Educational Psychology

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School psychology

Help students, grow your career

As a school psychologist, you’ll create learning environments where students, families and school staff feel safe, welcome, and supported. School psychologists help students to succeed academically, socially, emotionally, and behaviorally by researching and providing a range of services, including:

  • Prevention
  • Intervention
  • Assessment
  • Consultation
  • Supervision
  • Training

Inspire positive change through research-based practice

Our program is designed to prepare scientist-practitioners who are change agents and critical thinkers knowledgeable in the (a) theoretical and empirical foundations of psychology, (b) research methods, statistics, and application, and (c) research-based prevention, intervention, consultation, and assessment within multitier systems to support. All students engage in rigorous research— be it original empirical investigations or research syntheses— reflecting quality design, analysis, and writing that can contribute to the school psychology knowledge base and advance practice and policy in school psychology.

Why study school psychology at the U?

  • 100% of students fully funded and employed after graduation*
  • Rigorous, cutting edge training
  • One of the strongest, most established programs in the nation
  • Young, innovative faculty who are leaders in research
  • Over $8.5 million in research and graduate training grants
  • 85-100% of students present and publish research each year*
  • Fieldwork in diverse, urban schools
  • Accredited/approved by APA and NASP

Latest news


Dates & deadlines


How to apply

"I want to explore the issue of racial disproportionality that exists in special education in order to provide students with the most optimal and appropriate educational services and supports."

Alaa Houri headshot

Alaa HouriPh.D. student |

Interests: Exploring the socioemotional and educational needs of immigrant and culturally and linguistically diverse (CLD) students in various academic settings; Expanding our knowledge on how best to support CLD students through appropriate intervention and supports

Work: Alaa currently works in Dr. Amanda Sullivan's research lab that focuses on education and health disparities affecting students with special needs, special education policy and services, as well as psychoeducational services for diverse learners.

School psychologists:
in-demand and well-compensated

  • Expected employment growth: 11% between 2012 and 2022**
  • Mean 9-month salary (full-time, school-based practitioner): $64,000-$71,000***
  • Mean 9-month salary (university faculty): $77,800***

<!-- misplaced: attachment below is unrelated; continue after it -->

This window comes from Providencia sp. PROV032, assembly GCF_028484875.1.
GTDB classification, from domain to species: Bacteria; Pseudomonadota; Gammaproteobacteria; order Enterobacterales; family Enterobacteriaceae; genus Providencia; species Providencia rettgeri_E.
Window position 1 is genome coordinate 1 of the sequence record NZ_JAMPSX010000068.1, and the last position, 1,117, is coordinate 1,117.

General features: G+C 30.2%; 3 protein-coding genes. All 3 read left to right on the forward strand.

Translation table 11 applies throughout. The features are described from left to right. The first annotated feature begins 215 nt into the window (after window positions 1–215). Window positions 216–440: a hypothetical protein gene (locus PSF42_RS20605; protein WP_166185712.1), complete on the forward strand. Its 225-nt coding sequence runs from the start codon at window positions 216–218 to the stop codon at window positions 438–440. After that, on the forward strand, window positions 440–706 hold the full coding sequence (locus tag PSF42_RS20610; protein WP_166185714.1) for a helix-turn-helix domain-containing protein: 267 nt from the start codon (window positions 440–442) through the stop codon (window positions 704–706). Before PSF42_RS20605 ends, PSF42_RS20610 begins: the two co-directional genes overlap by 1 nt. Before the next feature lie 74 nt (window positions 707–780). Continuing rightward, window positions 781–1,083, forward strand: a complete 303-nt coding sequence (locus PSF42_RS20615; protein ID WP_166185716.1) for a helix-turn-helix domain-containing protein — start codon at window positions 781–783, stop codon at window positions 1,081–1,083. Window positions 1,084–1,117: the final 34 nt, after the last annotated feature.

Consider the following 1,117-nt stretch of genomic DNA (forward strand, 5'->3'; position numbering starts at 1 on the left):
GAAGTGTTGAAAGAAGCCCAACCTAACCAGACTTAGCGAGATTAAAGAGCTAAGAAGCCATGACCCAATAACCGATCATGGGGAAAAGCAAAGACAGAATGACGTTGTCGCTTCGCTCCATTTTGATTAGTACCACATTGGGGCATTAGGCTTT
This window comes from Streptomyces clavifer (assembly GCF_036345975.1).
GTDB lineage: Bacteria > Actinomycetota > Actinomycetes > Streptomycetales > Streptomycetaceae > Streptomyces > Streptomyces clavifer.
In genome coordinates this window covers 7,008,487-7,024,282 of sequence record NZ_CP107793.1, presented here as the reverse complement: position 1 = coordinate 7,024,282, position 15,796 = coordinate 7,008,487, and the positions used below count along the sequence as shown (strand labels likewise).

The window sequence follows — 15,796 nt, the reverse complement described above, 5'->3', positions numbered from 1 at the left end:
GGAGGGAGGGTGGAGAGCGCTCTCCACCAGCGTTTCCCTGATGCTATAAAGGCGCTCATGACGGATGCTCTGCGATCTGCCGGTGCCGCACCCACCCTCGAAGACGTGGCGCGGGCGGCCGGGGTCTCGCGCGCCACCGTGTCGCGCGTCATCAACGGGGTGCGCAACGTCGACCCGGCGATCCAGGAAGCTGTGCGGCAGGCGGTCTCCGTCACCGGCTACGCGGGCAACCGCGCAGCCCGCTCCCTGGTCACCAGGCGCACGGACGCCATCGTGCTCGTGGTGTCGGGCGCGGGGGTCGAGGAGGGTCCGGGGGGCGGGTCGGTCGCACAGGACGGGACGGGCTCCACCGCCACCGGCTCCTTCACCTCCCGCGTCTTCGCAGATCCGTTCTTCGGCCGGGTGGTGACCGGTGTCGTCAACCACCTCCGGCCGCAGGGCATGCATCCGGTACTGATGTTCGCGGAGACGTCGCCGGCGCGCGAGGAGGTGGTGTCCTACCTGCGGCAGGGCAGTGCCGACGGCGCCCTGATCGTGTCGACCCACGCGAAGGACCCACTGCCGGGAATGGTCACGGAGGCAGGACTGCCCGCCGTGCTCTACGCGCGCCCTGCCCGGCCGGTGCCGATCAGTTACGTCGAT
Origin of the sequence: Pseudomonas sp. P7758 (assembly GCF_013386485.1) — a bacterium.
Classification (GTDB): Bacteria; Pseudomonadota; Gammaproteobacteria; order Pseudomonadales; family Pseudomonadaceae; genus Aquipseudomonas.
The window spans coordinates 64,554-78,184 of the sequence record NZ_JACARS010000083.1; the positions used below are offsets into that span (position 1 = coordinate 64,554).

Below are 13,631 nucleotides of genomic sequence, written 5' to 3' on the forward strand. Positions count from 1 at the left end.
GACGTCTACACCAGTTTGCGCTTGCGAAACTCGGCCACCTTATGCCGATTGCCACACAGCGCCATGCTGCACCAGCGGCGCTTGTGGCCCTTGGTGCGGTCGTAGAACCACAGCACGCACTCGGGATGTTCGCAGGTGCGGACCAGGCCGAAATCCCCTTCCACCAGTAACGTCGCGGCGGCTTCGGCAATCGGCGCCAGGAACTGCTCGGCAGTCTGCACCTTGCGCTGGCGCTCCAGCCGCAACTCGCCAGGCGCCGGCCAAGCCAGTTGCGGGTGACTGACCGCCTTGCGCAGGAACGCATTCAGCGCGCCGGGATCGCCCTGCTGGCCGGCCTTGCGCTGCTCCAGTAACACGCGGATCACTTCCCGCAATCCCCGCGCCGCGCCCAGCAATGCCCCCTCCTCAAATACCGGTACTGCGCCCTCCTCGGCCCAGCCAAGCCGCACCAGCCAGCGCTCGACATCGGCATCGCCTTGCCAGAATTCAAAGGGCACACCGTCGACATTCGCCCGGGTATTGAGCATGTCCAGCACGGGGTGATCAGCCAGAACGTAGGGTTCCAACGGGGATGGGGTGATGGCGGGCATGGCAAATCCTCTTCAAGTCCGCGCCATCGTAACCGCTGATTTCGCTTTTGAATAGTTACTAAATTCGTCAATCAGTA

• Student Admissions, Outcomes and Other Data

Careers, programs & degrees


Specialist-level school psychologists: Work in pre-school and elementary and secondary schools

Learn about fellowships available to M.A./specialist students

Doctoral-level school psychologists: Work in universities (as faculty), mental health agencies, research centers and think tanks, clinical settings, state departments of education, and independent practices.

Programs & degrees

Coursework for both degrees includes a year-long internship. Choose between two degree options:

M.A. & Specialist Certificate (S.C.) in Education and School Psychological Services (60 credits):

You’ll be eligible to receive your state and national school psychologist credential to work with students in schools.

Doctorate of Philosophy (Ph.D.) (90 credits):

You’ll be eligible to receive your state and national school psychologist credential, and the license to practice psychology. You can become a university faculty member, conduct research, work with students in schools, or work with children and youth in other settings as a licensed psychologist.


Theodore J. Christ headshot

Theodore J. Christ | Lab

Not currently accepting advisees

  • Developing and evaluating assessments and data systems used in schools that:
  • Identify students who are at risk to develop disabilities
  • Design intervention programs to prevent or remediate skill deficits
  • Monitor progress of students and effect of intervention programs
Robin Codding headshot

Robin Codding| Lab

  • Prevention and intervention of academic problems
  • Data-based instructional decision making
  • Evaluation of the circumstances surrounding responsiveness to various levels of academic support
  • Implementation of evidence-based practices in schools
Clayton Cook headshot

Clayton Cook

  • School mental health
  • Multi-tiered systems of support/response to intervention
  • Emotional and behavioral disorders
  • Whole child assessment and intervention
Faith Miller headshot

Faith Miller | Lab

  • School-based social, emotional, and behavioral assessment and intervention
  • Data-based decision-making
  • School mental health
Amanda Sullivan headshot

Amanda Sullivan Program coordinator| Lab

  • Education and health disparities affecting individuals with and at-risk for special needs
  • Characteristics and outcomes of children and adolescents with disabilities
  • School psychological and special education services for diverse learners


Annie Hansen-Burke headshot

Annie Hansen-BurkeField placement coordinator

Research affiliate

Alisha Wackerle-Hollman headshot

Alisha Wackerle-HollmanSenior research associate

  • Assessment
  • Early literacy and language
  • Parent engagement and intervention
  • Community based participatory research

Questions related to the program's accredited status should be directed to the Commission of Accreditation:

Office of Program Consultation and Accreditation
American Psychological Association
750 1st Street, NE, Washington, DC 20002
Phone: (202) 336-5979 / Email:

*Percentages of students since 2012
**U.S. Bureau of Labor Statistics
***National Association of School Psychologists